Sound doctrine first
Ron Sider (“Biblical and Better Way,” Oct. 27) reminds us that we humans are not the final authority. Should this not make us humble and teachable? Much of the discussion about sexuality does not reflect these traits of good character. When human relationships become more important than sound doctrine and practice, it reduces the matter to a human-relations issue. Why is the Old Testament record of God’s judgment on Sodom and Gomorrah not prominent in our discussions? The record of their destruction has been preserved to help us better understand the character of our righteous and loving God. As to whether our sexual inclinations are natural or unnatural, Christian guidelines offer explicit instructions. Does it not seem strange that what is clear in our handbook has become debatable? This has surfaced in a permissive climate in which Christian principles of sexual conduct are largely disregarded. This includes divorce and remarriage, illicit cohabitation and any nonmarital sexual activity. To accept practices contrary to Christian principles dulls our sensitivity to other degrading issues. We are not helpless victims of our fallen nature. Every temptation is accompanied by enabling grace to resist.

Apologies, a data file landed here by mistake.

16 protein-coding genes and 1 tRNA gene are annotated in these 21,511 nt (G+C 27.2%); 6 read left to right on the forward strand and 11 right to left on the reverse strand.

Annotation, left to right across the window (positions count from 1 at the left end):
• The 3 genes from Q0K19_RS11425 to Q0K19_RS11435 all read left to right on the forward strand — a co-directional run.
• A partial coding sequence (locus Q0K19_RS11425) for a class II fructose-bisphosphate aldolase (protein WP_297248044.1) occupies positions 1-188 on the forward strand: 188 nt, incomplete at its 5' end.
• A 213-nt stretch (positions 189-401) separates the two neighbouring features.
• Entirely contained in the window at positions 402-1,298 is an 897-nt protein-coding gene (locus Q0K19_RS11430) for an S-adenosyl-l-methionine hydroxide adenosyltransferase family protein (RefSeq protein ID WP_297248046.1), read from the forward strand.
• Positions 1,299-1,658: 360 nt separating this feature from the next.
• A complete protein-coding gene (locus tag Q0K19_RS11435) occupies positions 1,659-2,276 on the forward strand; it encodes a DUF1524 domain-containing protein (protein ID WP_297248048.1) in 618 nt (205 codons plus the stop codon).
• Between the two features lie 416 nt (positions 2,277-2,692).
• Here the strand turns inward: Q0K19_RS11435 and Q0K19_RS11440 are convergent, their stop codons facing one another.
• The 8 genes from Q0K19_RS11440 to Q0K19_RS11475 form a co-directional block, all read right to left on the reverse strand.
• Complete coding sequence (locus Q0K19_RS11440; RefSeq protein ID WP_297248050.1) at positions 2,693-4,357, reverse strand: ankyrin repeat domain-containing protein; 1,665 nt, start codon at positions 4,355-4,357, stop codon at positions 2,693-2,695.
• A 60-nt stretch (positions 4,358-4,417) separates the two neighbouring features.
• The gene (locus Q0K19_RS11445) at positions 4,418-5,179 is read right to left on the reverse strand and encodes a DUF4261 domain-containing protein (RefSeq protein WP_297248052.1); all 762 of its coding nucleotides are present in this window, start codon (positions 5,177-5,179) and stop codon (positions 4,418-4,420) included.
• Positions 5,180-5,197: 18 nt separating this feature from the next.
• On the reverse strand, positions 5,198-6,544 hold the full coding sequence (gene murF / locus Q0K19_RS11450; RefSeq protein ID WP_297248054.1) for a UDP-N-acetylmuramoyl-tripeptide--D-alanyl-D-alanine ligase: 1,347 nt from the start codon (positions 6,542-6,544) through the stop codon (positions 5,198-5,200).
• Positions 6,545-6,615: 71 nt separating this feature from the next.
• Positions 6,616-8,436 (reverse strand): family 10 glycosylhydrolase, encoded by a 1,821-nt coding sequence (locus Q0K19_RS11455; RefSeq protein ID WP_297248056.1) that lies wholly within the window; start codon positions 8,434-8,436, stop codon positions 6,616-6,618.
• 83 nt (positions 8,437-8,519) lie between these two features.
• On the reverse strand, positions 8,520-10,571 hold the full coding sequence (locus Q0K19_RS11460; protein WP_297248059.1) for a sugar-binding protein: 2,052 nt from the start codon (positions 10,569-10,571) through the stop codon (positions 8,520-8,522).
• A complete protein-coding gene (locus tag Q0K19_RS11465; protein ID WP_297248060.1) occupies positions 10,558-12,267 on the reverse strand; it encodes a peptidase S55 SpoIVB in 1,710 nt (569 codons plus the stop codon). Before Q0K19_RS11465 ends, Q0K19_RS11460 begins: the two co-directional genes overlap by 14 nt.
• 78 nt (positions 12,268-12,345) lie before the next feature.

David L. Miller
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